Entrepreneurs, by definition, are often those individuals that do things differently. They often change the rules of the market. They often change the rules of product or service-design. They are tired of rules set out by the marketplace or competitors. However, often playing by the rules can work to one’s advantage, if you know what those rules are. “ObamaCare” (The Patient Protection and Affordable Care Act), or ACA, changed the rules. Use those rules to your advantage.
Regardless of your opinion of whether or not the new health care bill goes far enough, or too far, it established a new playing field. So let’s play. One of the immediate side-effects of ACA is tax credits for small business. With a lot of small businesses not offering health care to their employees, the intent was to establish legislation that created a tax credit program to encourage small businesses to do more. The key question to those small businesses that haven’t offered health care in the past is whether or not the tax credit is incentive enough to start offering it. That is a unique business decision for each entrepreneur.
Know the rules. First, a company with fewer than 25 employees and average wages below $50,000 must pay at least 50% of their employees’ health care premiums. When that standard is met, the tax credit amount is up to 35% of the employer’s contribution to those premiums in 2010. The full 35% tax credit is currently available for companies with fewer than 10 full-time employees and an average wage of $25,000. In 2014, the maximum credit amount increases to 50% of the employer’s contribution. The kicker, those credits STOP in 2016! In other words, the tax credit plan evolves over the next six years…then disappears. Nothing like sound and stable healthcare policy that helps small business owners to make long-term plans (feel the sarcasm).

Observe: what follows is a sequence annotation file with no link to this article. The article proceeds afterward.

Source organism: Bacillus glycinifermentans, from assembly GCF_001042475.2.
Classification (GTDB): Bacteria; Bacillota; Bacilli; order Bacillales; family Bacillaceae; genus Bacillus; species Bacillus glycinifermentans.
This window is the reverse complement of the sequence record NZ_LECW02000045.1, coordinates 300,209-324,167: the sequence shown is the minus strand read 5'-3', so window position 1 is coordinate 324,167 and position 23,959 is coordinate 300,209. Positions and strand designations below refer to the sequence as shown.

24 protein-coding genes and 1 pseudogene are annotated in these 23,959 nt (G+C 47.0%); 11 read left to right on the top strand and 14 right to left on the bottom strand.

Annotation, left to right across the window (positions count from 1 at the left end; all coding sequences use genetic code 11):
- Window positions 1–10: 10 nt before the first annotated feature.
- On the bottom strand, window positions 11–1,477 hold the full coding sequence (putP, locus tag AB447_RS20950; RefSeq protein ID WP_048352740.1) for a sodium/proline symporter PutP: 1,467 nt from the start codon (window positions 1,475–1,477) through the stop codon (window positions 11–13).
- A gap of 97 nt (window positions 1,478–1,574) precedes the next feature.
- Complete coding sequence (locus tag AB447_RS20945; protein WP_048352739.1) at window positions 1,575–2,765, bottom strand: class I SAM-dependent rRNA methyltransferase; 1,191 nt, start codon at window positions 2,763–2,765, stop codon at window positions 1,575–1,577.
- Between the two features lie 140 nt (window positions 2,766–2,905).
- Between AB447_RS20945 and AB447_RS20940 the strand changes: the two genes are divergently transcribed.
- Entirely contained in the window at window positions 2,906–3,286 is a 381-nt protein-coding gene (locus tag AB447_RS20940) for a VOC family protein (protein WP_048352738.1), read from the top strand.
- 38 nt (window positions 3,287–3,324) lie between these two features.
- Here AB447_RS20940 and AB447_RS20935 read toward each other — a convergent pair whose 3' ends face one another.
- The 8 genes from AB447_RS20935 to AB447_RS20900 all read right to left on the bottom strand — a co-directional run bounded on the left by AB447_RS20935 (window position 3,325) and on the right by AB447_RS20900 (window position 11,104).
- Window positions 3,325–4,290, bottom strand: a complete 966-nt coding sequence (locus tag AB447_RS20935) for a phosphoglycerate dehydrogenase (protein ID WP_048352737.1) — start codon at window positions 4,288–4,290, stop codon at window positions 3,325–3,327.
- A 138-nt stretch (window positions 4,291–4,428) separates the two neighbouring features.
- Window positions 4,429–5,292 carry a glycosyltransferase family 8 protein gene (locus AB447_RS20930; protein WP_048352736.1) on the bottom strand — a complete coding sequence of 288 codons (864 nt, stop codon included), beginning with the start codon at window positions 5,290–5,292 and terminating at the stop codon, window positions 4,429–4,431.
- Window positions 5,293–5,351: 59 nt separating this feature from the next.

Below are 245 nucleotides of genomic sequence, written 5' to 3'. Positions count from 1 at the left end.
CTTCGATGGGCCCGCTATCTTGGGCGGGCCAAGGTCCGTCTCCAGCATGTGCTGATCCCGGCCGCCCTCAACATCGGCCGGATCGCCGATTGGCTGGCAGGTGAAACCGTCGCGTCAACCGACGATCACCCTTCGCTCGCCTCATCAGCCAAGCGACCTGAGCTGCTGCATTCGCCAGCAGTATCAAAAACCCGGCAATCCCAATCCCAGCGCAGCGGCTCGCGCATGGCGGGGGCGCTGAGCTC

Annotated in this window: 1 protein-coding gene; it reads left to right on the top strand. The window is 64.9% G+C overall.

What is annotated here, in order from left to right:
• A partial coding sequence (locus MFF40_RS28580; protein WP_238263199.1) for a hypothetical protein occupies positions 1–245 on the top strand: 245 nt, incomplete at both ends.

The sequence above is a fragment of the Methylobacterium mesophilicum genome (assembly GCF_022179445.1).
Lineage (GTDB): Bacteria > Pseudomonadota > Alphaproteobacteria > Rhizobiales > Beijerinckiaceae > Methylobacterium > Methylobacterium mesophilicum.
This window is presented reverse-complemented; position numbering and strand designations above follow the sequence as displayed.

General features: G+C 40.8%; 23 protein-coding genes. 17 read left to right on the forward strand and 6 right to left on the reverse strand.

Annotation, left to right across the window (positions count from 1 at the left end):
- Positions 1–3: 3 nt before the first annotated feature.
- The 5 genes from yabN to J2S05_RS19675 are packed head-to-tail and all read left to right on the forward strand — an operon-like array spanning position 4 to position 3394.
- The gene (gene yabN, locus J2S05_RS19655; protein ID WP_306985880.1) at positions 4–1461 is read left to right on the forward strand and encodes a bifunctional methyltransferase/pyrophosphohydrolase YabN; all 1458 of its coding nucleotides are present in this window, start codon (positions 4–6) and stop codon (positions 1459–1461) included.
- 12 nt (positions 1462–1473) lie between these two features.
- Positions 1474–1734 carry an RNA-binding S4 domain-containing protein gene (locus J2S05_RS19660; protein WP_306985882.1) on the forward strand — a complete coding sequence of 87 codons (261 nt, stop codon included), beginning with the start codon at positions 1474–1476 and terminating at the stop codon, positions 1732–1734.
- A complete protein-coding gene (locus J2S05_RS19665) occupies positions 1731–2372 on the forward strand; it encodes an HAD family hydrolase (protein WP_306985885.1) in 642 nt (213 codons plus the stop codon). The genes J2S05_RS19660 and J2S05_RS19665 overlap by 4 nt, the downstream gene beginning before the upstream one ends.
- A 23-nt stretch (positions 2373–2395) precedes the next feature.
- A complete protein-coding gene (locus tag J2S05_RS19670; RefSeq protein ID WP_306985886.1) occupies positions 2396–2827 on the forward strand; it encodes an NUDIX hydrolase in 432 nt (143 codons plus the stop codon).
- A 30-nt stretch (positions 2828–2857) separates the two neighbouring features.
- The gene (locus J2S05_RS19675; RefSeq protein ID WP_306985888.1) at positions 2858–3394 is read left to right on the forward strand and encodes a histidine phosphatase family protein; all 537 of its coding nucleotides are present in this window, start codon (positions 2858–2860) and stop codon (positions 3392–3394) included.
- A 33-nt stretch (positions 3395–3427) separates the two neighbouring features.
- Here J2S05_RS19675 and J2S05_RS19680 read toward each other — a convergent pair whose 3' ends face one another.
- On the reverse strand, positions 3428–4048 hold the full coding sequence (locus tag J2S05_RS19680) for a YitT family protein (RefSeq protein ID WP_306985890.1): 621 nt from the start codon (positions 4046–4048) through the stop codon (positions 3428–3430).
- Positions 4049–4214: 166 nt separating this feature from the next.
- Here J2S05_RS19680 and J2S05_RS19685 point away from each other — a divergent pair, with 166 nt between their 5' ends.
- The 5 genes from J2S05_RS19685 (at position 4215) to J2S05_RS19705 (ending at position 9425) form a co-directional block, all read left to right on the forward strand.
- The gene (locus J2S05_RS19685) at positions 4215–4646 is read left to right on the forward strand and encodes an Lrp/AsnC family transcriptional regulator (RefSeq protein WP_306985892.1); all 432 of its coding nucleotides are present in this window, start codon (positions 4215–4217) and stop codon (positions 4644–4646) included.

The ACA debate centered on encouraging small business owners to offer affordable healthcare to their employees, even if the employer was not in a healthy (pun intended) bargaining position to purchase it (as large employers often are). Often times, small businesses could not afford to offer health care to their employees because it simply cost more than it does for larger companies. This is primarily due to higher administrative costs, insurance broker commissions, overhead costs of the insurance company, etc. The Commonwealth Fund determined, that on average, small companies pay up to 18% more in premiums than do large companies for the same coverage.
While the ACA tax credit program may seem short-sighted, one aspect of the new health care law that will have a larger impact on small business and entrepreneurs has to do with state health care exchanges that will begin to pop-up in 2014. States will control the parameters of these exchanges but by 2016 they must be open to small businesses with up to 100 workers. The state exchanges will provide rules for out-of-pocket costs and deductibles. The appeal of the exchanges will be that small businesses won’t necessarily have to be in a power position to negotiate premiums since the exchanges will spread the risk , “risk-pooling”, across more people while being able to minimize overhead.
While the ACA encourages more small businesses to offer health care through tax credits and state health insurance exchanges one thing to realize is what it does to “large” businesses. Companies with more than 50 employees (full-time equivalents) that do NOT offer health insurance can be required to pay $2,000 per employee (excluding the first 30 employees) based on a formula that considers their income and whether the employee’s premium contribution would exceed 9.5% of their income.
It is becoming more and more important as our economy struggles along for entrepreneurs to be aware of how the rules are changing…and how to apply them to their specific small business. There are a variety of efforts underway, at the national and state levels, which are meant to encourage small businesses to grow, buy equipment, and hire employees. Today, nearly everyone accepts that is it small business that impacts the overall economy, as well as their community. Like it or not, the government is getting involved.
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